Interview: OpenStreetMap in Colorado
29 Oct 2016
After a bit of a break the last two months we restart our interview series looking at OpenStreetMap Communities around the world. Today we’re fortunate to chat with Jessica Salo about OSM in the state of Coloardo in the United States.
1. Who are you and what do you do? What got you into OpenStreetMap?
My name is Jessica Salo and I’m assistant professor of Geography & GIS at the University of Northern Colorado in Greeley. I’ve been a GIS professional for 15 years, but only became involved with OpenStreetMap about a year ago. A local volunteer (Mike Thompson) reached out to see if my department would be willing to host a mapathon. My department knew these mapping parties existed and wanted to host one, but did not really know where to start. Mike made that possible. We hosted our first mapathon at a local brewery and it was a huge success, roughly 50 people came and mapped a few thousand features. Since then, Mike has helped us host three mapathons. This semester, in my World Geography class, Mike gave a guest lecture and I created an assignment for my students to map features in OpenStreetMap.
Mike Thompson, also known as “Mr. Mapathon”.
2. What would you say is the current state of OSM and the OSM community in Colorado?
OSM and the OSM community is strong in Colorado. There are many dedicated people here who contribute frequently, both to local and international mapping. HOTOSM is very popular here, many people want to help other places in need and HOTOSM provides away for them to do just that. In the past 6 years, OSM Colorado has hosted over 81 mapping events, some for humanitarian purposes and others to map local areas. There is lots of great data in Colorado, with a huge focus on outdoor recreation; we have a wealth of data about trails and routes. We’re still in need of mapping local communities, specifically rural communities. At this point, I’m not aware of local data collected in OSM being used in research or for other applications. However, in the past few weeks, I’ve attended several conferences and OSM data is starting to be used in a variety of ways, but mainly for projects in developing nations.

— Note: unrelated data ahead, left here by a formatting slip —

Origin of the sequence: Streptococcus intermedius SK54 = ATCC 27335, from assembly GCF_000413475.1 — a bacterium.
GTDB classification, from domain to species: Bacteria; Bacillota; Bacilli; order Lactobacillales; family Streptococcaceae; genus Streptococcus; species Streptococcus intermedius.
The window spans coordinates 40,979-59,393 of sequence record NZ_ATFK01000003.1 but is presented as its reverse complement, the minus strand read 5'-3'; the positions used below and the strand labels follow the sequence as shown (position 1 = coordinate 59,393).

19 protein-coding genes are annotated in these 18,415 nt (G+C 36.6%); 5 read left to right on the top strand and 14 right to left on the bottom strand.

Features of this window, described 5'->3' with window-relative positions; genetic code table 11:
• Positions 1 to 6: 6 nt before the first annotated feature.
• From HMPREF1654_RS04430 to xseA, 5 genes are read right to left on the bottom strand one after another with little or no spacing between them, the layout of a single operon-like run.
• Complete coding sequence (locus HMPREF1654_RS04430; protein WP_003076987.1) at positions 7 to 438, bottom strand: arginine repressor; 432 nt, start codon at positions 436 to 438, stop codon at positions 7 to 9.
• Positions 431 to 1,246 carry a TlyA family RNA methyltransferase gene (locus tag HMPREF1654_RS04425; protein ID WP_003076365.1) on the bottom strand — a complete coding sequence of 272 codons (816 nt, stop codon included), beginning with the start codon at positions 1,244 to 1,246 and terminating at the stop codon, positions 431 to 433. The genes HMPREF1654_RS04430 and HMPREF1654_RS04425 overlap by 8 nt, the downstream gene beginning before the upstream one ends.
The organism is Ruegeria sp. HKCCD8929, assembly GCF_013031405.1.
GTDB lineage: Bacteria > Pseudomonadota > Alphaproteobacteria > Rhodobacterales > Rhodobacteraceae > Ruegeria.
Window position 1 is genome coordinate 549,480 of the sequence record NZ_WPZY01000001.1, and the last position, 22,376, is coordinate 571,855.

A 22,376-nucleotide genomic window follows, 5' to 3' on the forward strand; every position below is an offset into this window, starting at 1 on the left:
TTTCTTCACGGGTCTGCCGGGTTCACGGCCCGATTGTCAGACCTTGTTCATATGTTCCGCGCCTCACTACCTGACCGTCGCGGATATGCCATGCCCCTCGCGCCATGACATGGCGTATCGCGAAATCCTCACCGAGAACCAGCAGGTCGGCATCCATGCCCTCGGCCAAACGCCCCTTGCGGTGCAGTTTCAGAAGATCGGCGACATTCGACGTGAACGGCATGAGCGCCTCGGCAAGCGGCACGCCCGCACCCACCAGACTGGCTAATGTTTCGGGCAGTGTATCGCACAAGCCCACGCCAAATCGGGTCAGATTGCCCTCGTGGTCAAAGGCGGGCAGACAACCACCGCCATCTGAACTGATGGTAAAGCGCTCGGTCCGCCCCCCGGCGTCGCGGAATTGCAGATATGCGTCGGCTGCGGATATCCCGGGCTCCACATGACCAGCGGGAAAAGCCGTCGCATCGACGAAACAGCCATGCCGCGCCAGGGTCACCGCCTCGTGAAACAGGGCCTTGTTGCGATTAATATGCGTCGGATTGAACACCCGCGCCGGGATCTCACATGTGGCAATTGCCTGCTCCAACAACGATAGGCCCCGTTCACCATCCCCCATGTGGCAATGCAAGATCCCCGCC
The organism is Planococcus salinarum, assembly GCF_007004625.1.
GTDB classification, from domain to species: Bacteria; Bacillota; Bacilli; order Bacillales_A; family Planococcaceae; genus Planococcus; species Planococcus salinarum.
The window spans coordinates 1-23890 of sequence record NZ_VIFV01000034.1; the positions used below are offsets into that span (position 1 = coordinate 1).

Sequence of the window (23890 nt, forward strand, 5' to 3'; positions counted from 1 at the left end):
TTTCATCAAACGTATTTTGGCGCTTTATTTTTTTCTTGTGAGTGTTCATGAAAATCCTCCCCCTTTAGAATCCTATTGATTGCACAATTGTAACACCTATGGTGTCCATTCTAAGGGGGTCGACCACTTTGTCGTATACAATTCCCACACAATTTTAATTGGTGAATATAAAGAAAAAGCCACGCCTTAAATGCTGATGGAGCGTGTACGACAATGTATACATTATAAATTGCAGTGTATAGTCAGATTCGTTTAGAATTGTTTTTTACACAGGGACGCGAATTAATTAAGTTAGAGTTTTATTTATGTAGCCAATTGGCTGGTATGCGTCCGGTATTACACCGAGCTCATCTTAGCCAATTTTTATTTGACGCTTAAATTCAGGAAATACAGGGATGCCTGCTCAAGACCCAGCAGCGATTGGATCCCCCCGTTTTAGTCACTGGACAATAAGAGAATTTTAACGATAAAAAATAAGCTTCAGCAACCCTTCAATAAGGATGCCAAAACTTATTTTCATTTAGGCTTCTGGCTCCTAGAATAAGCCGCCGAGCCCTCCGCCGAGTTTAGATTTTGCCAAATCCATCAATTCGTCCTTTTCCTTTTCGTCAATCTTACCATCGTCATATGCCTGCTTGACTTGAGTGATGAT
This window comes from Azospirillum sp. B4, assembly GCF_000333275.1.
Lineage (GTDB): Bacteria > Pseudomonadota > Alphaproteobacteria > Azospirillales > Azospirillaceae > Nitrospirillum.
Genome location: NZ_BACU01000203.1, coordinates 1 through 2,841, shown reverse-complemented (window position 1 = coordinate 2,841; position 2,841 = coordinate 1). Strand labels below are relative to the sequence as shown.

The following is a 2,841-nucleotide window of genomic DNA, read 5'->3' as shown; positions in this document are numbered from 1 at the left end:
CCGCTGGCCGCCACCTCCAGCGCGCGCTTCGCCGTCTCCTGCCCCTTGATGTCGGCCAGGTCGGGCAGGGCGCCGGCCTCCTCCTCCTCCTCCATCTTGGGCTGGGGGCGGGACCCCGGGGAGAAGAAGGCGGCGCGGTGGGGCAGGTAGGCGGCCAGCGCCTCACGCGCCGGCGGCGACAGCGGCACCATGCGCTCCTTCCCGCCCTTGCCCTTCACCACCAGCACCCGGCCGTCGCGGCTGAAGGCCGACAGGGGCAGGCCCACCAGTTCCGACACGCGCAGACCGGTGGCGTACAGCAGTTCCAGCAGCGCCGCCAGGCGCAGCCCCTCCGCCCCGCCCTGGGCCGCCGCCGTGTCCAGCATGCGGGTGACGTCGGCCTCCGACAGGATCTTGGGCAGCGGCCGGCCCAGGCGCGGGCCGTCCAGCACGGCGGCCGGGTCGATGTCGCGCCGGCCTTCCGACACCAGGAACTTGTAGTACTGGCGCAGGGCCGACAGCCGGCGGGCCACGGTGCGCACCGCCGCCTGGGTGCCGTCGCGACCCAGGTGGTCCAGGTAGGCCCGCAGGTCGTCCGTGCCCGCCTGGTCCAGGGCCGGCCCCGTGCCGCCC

3. What are the unique challenges and pleasures of OpenStreetMap in Colorado? What aspects of the projects should the rest of the world be aware of?
A few of my favorites are that any on the ground mapping allows you to get out and recreate, while contributing, and most of our mapathons are held in breweries. Because Colorado has really great geographic data that is freely available to the public, the geospatial community that is working locally doesn’t seem to rely on OSM data. However, I have observed several international examples of using OSM data for research and practical applications.
4. What is the best way for someone to get involved in the community? Are there any specific events or mapping parties?